Eat Drink KL: Japas by Jeff Ramsey, Damansara Heights

Monday, November 2, 2020

Japas by Jeff Ramsey, Damansara Heights

Five years ago, Babe was born, introducing KL to chef Jeff Ramsey's tasting menus that initially comprised 17 courses of everything from Manga Crabs to The World's Juiciest Lamb. Its first years were suffused with wide-eyed wonder that belied behind-the-scenes challenges, captivating us with not only a surprise every 15 minutes but a sense of genuine joy in the food.

Thrust abruptly out of adolescence, Babe has now turned into Japas, wiser but war-weary and warier, tougher-armoured to endure 2020's volatilities. As its name affirms, Japas clings to Ramsey's conception of 'japas' - Japanese tapas - aspiring to the charisma of classic izakayas and tascas, albeit with the modernist flair that the world's most adventurous chefs advocate. 

Japas is an excellent restaurant that earns its respect. Its vision is mature, clear-eyed and fully formed. Its capabilities rank among the city's most proficient, from its kitchen to the front of house. Its cooking is distinctive, saturated with smarts and skill. 

But its growing pains underpin its transformation - some innocence is lost; playfulness has become pragmatism; the sheen outshines the soul; the food is more finessed than fun. The blame might rest on us, the public, as Japas seems increasingly steered to offer customers what they want, showering us with truffles, spoon-feeding us with sea urchin and smothering us with burnt cheesecake. Appeasement is its appeal; enticement is its engine for excitement. If growing up means giving up on childhood naivete and making compromises to secure your future, Japas is the adult that bold Babe inevitably had to become.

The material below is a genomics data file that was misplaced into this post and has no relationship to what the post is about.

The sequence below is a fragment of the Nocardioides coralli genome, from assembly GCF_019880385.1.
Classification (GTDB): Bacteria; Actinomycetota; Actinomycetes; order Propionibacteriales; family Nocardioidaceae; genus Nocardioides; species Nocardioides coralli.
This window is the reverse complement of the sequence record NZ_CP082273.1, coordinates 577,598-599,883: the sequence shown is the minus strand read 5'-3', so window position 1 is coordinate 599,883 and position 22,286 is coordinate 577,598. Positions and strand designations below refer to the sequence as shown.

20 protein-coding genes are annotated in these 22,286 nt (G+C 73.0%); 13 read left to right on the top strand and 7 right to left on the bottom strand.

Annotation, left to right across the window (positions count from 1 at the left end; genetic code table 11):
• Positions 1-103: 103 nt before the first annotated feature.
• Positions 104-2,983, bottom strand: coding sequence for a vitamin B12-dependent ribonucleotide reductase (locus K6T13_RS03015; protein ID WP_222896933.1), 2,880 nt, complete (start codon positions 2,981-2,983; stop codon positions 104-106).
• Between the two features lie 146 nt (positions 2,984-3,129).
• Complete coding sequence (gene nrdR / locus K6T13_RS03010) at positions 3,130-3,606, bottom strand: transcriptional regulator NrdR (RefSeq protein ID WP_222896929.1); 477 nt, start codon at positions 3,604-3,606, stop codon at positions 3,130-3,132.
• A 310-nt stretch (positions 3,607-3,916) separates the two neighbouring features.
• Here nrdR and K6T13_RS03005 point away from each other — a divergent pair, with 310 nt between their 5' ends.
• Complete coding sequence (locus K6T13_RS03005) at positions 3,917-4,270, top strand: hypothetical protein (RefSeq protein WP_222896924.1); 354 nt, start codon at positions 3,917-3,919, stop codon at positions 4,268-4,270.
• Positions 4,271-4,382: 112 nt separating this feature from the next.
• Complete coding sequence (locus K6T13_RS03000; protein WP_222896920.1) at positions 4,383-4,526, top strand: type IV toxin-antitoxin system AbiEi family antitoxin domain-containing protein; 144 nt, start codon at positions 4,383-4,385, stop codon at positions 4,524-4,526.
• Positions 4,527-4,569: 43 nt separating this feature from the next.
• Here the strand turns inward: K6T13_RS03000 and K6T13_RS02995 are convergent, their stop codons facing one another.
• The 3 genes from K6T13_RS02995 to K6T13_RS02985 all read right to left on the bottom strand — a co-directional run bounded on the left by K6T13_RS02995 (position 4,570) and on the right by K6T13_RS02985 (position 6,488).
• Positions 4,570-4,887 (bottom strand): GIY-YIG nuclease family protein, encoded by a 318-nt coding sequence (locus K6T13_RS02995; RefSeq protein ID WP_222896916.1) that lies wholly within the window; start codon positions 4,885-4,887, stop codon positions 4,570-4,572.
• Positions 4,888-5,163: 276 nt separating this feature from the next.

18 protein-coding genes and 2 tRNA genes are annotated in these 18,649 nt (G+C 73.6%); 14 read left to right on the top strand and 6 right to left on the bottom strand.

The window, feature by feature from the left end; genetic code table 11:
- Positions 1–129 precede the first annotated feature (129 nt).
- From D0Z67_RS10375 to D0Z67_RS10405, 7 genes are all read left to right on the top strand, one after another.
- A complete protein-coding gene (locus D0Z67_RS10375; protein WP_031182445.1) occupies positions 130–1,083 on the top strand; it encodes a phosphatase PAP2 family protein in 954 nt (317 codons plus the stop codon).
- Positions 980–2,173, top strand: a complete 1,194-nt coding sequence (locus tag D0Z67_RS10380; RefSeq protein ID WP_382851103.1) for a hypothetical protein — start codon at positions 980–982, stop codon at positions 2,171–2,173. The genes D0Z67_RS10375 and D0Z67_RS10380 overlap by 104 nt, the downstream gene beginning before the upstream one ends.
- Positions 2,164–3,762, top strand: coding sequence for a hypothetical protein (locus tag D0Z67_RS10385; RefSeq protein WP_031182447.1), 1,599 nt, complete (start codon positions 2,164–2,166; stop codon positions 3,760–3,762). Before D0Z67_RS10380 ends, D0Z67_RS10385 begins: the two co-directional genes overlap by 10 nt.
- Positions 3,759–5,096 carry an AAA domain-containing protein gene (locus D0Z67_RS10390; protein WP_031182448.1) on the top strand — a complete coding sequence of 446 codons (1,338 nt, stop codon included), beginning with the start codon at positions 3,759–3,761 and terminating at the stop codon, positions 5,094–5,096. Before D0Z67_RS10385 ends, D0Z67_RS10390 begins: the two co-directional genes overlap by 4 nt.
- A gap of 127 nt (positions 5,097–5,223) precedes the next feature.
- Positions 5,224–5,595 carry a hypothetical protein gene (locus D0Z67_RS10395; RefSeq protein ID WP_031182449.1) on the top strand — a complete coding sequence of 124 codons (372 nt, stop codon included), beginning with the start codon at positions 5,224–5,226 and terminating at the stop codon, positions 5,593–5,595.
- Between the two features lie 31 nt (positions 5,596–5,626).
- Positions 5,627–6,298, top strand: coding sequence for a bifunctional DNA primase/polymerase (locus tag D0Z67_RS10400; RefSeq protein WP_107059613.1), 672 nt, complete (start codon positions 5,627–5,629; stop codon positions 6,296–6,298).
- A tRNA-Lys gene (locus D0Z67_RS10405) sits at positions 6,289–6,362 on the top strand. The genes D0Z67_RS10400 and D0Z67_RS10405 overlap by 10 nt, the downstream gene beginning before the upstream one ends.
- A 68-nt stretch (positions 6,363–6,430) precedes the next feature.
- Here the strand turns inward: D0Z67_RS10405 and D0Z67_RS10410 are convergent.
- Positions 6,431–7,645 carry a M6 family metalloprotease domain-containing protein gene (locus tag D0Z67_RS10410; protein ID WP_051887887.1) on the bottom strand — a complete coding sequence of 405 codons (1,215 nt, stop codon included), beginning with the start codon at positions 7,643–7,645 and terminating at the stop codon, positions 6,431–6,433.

Yet, the tremendous thought and know-how behind every recipe here merit appreciation. When tuna belly is promised, it's not just a conventional cut, not simply an undemanding preparation. There are ingredients not revealed on the menu, painstaking processes that precisely foretell, for example, how many times mustard seeds must be boiled - real, remarkable work, transcending the facile propaganda that a decade ago, Japas' Japanese-American founding chef led a restaurant abroad that reaped a Michelin star. Babe-turned-Japas deserves to have most of its life, accomplishments and accolades still ahead.

The Japas experience is best savoured when its team has the singular opportunity to introduce and explain the what, hows, whens and whys to you. For basic reference, the following dishes are listed in the order of our personal preference, from the ikura tartlette that every diner should delight in to the fried chicken that banks a bit too heavily on batter.

Cedarwood-smoked ikura tartlette, fromage (RM34)

Seaweed-marinated steak tartare, more Korean yukhwe-style than French; sesame oil; Asian pear (RM28)

Grilled Japanese octopus, smoked Spanish paprika, Japanese chimichurri of shiso and spring onions (RM58)

Charcoal-grilled hamachi collar, nanami togarashi, soy (RM120)

Fresh melon, yuzu curd, wine jelly (RM28)

Simmered flounder fin, mustard seeds (RM49)

Wagyu tendons and trimmings, chilli daikon (RM28)

Tuna, mostly chutoro but with some segment of otoro in each slice; truffle ponzu (RM138)

Truffle chicken tatsuta, black pepper, mizuna, radish (RM45)

For an evening of sake and wine, Japas is most definitely our jam.

Japas by Jeff Ramsey
11th Floor, Work@Clearwater, Changkat Semantan, Bukit Damansara, 50490 Kuala Lumpur. 
Open Tuesday-Sunday, 530pm-11pm. Tel: 013-209-1330

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